Expert advice: Why wheel balancing is important for every car

Wheel balancing

Garages use special machines to ensure wheels are properly balanced

Wheels, a bit like tyres, aren’t something most of us spend much time worrying about. But having correctly balanced wheels can make a big difference to how comfortably your car rides and how quickly components like tyres, steering and suspension joints wear out. Here’s all you need to know about having your wheels balanced.

How do you know when your wheels are out of balance?

As your speed exceeds around 40mph, you might notice the steering wheel start to wobble in your hands. The faster you go, the greater this vibration becomes, to the point where it can be quite uncomfortable to hold the steering wheel, or – if it’s rear-wheel drive – the car feels as though it’s shuddering slightly.

What is the result of unbalanced wheels?

As well as the unpleasant vibration, an unbalanced wheel will cause the tyre on the effected wheel to wear unevenly. It could also affect your suspension and steering, causing wear that you won’t know about until it comes to light, either when your car fails its MOT or when it’s highlighted by a garage during a regular service.

Doesn’t a vibration mean a new wheel or tyre?

Just because you’ve got excessive wheel wobble, it doesn’t always mean you need a new wheel. In order to spin perfectly, a circular object needs to weigh the same the whole way round. Things like the hole cut in the wheel for the valve stem to poke through and tiny variations in the thickness of the tyres mean that a wheel is never perfectly balanced on its own. And the balance changes as tyres wear down. The result is that wheels need to be ‘artificially’ balanced.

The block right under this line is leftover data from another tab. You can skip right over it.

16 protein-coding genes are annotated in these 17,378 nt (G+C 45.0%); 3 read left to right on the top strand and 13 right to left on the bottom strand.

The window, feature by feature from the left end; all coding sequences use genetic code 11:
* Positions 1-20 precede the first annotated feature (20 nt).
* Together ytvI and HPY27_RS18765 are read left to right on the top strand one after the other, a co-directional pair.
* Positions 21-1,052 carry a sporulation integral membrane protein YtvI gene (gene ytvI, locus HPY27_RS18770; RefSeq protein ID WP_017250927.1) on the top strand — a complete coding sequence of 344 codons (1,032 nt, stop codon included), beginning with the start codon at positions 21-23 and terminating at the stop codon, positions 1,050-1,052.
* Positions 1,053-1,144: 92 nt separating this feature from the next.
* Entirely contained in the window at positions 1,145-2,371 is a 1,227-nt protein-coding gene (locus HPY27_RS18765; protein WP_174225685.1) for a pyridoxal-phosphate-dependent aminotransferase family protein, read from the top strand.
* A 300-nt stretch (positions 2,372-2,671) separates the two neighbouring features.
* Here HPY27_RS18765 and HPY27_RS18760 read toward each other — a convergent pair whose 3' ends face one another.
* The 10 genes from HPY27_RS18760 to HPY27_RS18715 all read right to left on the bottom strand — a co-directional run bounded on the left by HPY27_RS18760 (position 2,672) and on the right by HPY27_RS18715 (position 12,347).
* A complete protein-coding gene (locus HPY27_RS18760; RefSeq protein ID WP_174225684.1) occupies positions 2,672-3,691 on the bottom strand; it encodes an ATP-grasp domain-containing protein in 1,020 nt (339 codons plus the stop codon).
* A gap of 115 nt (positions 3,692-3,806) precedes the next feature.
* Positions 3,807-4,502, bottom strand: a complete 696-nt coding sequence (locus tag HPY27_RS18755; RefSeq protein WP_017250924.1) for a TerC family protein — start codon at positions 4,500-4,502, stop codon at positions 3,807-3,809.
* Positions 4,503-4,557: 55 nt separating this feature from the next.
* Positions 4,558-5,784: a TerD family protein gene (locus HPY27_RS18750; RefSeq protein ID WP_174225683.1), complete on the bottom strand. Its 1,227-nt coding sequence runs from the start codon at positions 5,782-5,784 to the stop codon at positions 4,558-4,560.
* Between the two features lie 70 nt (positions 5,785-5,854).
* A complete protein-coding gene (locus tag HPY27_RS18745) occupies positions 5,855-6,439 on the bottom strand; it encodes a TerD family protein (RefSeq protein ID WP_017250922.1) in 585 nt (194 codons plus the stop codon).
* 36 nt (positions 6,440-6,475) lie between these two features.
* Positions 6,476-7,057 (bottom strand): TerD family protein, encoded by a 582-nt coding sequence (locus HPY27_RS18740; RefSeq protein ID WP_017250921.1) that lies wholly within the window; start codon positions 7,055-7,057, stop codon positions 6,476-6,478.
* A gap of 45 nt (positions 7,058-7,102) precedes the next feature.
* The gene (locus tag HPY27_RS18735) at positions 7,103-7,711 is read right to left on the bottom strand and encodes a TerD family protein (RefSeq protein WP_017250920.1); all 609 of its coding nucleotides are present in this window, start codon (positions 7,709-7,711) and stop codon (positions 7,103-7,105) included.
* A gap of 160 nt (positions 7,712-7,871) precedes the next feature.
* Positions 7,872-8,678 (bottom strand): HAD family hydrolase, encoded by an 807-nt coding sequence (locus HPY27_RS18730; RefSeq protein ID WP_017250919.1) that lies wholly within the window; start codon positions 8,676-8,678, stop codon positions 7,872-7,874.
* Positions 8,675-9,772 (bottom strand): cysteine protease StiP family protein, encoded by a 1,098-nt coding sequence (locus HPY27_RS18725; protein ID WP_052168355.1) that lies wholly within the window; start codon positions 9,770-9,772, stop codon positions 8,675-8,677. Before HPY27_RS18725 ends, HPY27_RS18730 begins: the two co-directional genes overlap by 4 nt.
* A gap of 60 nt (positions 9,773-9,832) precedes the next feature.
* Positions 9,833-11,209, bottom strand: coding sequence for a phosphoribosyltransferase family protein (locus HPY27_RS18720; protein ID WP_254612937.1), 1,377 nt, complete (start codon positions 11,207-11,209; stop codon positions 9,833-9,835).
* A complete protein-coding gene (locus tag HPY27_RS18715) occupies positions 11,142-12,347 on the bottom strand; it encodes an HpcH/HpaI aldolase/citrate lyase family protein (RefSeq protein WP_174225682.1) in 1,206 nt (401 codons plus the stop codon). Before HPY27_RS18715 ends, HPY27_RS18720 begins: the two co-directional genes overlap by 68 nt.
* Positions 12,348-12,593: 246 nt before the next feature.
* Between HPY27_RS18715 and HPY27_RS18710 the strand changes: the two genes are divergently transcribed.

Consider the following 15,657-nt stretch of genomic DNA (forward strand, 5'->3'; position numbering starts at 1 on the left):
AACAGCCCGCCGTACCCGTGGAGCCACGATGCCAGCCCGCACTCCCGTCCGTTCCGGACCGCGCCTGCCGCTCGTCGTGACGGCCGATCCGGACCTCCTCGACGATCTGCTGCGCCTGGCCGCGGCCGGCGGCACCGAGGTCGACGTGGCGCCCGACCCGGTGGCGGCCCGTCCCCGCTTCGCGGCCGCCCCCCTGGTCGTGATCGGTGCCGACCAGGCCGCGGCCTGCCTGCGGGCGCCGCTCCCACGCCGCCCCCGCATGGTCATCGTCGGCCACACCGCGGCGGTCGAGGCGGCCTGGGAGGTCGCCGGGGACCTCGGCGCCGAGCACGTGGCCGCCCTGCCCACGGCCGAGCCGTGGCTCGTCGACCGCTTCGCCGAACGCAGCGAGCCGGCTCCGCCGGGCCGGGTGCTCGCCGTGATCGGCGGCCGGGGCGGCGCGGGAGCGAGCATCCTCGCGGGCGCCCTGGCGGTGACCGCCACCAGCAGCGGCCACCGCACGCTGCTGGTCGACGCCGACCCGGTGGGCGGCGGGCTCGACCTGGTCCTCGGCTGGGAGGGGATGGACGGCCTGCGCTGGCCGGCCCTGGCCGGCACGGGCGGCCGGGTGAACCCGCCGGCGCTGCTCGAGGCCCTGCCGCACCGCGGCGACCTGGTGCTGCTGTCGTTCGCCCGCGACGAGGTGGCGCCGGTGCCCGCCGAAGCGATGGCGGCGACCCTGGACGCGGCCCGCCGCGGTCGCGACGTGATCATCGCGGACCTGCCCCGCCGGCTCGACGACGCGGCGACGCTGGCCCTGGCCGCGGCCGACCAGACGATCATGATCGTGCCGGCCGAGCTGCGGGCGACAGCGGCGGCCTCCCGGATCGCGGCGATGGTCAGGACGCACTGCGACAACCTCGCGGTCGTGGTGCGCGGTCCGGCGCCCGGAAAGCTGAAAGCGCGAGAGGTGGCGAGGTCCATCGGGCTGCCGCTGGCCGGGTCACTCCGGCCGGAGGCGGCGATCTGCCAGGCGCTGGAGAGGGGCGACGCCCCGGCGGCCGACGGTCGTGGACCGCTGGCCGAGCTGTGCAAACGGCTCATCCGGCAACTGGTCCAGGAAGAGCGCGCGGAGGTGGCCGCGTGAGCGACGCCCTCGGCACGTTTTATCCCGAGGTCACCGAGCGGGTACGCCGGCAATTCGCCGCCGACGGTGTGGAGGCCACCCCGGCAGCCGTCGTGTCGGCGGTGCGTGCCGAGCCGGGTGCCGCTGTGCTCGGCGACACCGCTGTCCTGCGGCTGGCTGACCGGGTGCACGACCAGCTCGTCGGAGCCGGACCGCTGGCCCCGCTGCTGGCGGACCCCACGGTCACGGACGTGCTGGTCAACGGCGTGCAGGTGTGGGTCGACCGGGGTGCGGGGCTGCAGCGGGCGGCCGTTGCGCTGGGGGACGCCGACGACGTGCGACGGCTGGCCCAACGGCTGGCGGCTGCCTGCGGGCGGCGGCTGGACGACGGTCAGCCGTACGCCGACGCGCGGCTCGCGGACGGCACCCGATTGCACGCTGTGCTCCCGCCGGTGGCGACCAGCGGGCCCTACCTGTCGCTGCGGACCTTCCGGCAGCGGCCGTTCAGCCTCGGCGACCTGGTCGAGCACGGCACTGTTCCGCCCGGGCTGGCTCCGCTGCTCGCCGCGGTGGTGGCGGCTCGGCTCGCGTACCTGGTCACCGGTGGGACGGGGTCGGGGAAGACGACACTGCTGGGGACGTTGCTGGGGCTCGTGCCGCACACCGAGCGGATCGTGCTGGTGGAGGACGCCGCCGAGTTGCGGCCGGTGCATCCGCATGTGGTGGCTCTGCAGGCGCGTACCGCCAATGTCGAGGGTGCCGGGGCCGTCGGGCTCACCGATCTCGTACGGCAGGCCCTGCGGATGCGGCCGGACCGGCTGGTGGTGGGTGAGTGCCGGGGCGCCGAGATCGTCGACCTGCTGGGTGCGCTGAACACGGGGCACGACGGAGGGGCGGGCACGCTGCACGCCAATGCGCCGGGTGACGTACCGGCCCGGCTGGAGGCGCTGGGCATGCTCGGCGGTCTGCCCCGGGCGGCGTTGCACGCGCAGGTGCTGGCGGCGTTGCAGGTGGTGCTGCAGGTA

How are wheels balanced?

Garages, especially those focusing on selling tyres, have machines that spin the wheels and use a computer to tell the technician exactly where weights should go to correct any imperfections.

What sort of weights are used?

Wheel balancing

Knock-on weights should be used on the inside of alloy wheels

When virtually every car had steel wheels, they used to employ what are called ‘knock-on’ lead weights which were hammered onto the wheel rim. However, those aren’t great for alloy wheels so most of the time adhesive non-lead weights are used for wheel balancing. If a garage does use ‘knock-on’ weights on an alloy, they should be on the inside of the rim.

When should you get wheels balanced?

Aside from if you have a vibration, any quality tyre retailer should balance your wheels when they fit new tyres because new rubber will send the wheels out of balance. They shouldn’t charge anything for this.

What if wheel balancing doesn’t cure the vibration?

Having your wheels balanced will stop the wobbling caused when the natural weight distribution isn’t quite right. What having wheels balanced won’t do is compensate for a bent wheel (that can happen when a car hits a pothole) or tyres that have had one particular area of tread scrubbed off more than anywhere else (that can happen when people perform handbrake turns). So if you have your wheels balanced and the vibration persists, you need to investigate further.

Why is wheel balancing important?

Think back to when you were a little kid playing with spinning tops or rolling hula hoops. The most satisfying goes ‑ and when your top or hula hoop ran under its own steam for the longest ‑ were when you got the spin just right and the toy was perfectly balanced. The difference between these toys and cars is that road wheels rotate at a much higher speed. A 15-inch wheel will rotate around 2100 times every mile so a wheel that’s out of balance and wearing one area of the tyre more than it should will quickly cause lasting damage.

Wheel balancing

 

* Nick Reid is a fellow of the Institute of the Motor Industry and head of transformation at Green Flag

 

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